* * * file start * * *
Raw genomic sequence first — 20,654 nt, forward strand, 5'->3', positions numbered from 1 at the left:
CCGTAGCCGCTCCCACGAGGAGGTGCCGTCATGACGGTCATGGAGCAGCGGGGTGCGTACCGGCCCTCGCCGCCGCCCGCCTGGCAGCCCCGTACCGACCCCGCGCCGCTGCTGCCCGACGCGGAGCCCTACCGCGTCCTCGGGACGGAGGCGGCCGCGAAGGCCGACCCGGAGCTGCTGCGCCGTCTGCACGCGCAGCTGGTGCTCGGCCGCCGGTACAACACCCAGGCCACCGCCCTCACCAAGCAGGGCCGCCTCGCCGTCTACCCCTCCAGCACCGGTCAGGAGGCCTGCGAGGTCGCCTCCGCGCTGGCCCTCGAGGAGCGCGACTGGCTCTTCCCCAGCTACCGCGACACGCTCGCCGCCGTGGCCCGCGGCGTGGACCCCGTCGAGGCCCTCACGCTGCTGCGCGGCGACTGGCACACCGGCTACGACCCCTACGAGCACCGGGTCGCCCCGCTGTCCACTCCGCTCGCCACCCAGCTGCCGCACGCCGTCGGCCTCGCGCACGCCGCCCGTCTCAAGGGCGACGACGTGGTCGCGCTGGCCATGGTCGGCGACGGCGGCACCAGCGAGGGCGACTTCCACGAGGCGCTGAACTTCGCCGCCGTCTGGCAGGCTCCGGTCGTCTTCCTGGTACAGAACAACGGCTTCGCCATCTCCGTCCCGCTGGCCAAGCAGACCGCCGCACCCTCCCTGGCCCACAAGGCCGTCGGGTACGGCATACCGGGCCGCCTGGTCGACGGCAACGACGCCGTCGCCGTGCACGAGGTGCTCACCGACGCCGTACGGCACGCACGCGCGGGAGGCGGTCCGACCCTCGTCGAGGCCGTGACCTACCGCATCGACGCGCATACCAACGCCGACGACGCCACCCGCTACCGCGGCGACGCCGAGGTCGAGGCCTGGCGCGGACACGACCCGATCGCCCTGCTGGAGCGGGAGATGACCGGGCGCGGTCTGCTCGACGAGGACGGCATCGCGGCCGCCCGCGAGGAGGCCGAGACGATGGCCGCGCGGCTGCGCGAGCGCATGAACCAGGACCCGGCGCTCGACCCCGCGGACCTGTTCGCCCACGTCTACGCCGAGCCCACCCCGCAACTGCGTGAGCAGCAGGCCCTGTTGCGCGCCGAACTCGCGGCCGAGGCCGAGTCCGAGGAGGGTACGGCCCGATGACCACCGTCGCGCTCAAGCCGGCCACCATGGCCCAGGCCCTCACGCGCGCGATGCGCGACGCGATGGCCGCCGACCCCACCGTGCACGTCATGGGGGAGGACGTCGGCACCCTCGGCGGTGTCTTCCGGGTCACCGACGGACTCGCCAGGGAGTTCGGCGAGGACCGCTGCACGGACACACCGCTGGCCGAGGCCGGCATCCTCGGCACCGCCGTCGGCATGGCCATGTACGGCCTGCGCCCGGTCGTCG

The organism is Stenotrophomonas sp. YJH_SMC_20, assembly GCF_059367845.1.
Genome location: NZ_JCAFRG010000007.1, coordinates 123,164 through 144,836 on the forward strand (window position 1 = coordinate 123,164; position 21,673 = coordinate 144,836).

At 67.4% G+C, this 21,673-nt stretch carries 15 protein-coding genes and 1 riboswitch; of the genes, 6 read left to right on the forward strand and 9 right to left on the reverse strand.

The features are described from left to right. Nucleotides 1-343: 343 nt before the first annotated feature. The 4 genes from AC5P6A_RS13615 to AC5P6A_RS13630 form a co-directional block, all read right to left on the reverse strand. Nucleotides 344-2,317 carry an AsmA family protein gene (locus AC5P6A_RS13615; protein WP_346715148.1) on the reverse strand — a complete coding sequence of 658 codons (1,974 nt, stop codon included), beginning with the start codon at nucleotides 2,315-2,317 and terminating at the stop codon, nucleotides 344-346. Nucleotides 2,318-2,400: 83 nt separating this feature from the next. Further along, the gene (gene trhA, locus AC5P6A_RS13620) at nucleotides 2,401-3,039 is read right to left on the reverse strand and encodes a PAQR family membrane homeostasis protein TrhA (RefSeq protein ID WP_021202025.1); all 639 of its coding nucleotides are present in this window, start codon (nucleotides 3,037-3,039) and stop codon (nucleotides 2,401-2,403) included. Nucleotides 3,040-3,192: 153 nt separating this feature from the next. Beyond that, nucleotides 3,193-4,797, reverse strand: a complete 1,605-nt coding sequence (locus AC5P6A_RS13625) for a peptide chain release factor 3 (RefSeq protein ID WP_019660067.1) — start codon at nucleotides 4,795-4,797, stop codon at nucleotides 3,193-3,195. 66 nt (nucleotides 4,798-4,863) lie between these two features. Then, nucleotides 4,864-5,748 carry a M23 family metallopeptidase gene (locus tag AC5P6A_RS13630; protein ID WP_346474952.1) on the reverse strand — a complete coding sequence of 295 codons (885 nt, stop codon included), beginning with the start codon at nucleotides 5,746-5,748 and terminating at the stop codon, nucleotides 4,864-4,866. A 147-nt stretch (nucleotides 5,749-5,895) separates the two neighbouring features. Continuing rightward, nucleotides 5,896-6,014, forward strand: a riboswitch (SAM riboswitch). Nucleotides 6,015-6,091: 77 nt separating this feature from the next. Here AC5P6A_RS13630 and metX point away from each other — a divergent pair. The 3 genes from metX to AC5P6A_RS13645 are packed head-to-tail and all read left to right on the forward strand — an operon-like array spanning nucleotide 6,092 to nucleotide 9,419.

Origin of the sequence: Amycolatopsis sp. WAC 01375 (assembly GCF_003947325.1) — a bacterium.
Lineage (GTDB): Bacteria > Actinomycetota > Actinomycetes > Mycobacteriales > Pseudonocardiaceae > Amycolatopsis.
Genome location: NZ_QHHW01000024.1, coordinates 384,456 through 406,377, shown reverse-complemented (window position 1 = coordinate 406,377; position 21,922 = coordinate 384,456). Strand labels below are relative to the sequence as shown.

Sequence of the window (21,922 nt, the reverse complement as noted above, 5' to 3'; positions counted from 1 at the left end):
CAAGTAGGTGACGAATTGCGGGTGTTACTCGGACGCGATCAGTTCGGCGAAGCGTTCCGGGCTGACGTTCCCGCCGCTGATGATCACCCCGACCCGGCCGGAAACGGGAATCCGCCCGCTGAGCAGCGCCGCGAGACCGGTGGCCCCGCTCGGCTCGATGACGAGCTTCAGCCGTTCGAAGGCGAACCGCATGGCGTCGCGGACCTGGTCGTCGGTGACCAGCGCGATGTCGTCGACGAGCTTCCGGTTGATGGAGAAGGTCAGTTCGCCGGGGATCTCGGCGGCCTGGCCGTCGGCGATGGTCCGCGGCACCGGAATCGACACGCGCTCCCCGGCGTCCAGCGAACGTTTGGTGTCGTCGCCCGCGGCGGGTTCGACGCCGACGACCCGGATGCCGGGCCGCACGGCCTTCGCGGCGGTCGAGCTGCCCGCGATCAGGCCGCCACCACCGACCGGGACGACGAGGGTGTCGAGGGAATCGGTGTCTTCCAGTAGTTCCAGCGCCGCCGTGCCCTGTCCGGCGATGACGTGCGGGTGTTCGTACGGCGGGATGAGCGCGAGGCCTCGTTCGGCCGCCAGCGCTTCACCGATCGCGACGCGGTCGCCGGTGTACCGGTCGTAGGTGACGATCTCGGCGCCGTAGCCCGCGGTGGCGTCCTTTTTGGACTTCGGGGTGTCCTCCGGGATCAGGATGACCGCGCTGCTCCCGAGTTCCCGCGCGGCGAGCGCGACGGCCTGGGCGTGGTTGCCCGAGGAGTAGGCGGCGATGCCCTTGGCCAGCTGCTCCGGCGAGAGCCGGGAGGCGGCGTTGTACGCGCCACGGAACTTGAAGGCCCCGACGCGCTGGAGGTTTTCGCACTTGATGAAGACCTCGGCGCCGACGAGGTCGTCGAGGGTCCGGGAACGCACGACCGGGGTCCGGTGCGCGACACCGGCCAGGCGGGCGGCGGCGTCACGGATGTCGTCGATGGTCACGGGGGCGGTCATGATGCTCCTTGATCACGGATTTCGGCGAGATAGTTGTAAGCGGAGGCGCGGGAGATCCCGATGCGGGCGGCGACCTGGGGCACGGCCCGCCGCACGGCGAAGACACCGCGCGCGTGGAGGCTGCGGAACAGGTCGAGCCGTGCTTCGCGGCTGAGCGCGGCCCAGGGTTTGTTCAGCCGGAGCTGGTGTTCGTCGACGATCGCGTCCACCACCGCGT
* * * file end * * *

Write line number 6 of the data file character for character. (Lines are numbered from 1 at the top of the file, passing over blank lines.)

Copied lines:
The features are described from left to right. Nucleotides 1-343: 343 nt before the first annotated feature. The 4 genes from AC5P6A_RS13615 to AC5P6A_RS13630 form a co-directional block, all read right to left on the reverse strand. Nucleotides 344-2,317 carry an AsmA family protein gene (locus AC5P6A_RS13615; protein WP_346715148.1) on the reverse strand — a complete coding sequence of 658 codons (1,974 nt, stop codon included), beginning with the start codon at nucleotides 2,315-2,317 and terminating at the stop codon, nucleotides 344-346. Nucleotides 2,318-2,400: 83 nt separating this feature from the next. Further along, the gene (gene trhA, locus AC5P6A_RS13620) at nucleotides 2,401-3,039 is read right to left on the reverse strand and encodes a PAQR family membrane homeostasis protein TrhA (RefSeq protein ID WP_021202025.1); all 639 of its coding nucleotides are present in this window, start codon (nucleotides 3,037-3,039) and stop codon (nucleotides 2,401-2,403) included. Nucleotides 3,040-3,192: 153 nt separating this feature from the next. Beyond that, nucleotides 3,193-4,797, reverse strand: a complete 1,605-nt coding sequence (locus AC5P6A_RS13625) for a peptide chain release factor 3 (RefSeq protein ID WP_019660067.1) — start codon at nucleotides 4,795-4,797, stop codon at nucleotides 3,193-3,195. 66 nt (nucleotides 4,798-4,863) lie between these two features. Then, nucleotides 4,864-5,748 carry a M23 family metallopeptidase gene (locus tag AC5P6A_RS13630; protein ID WP_346474952.1) on the reverse strand — a complete coding sequence of 295 codons (885 nt, stop codon included), beginning with the start codon at nucleotides 5,746-5,748 and terminating at the stop codon, nucleotides 4,864-4,866. A 147-nt stretch (nucleotides 5,749-5,895) separates the two neighbouring features. Continuing rightward, nucleotides 5,896-6,014, forward strand: a riboswitch (SAM riboswitch). Nucleotides 6,015-6,091: 77 nt separating this feature from the next. Here AC5P6A_RS13630 and metX point away from each other — a divergent pair. The 3 genes from metX to AC5P6A_RS13645 are packed head-to-tail and all read left to right on the forward strand — an operon-like array spanning nucleotide 6,092 to nucleotide 9,419.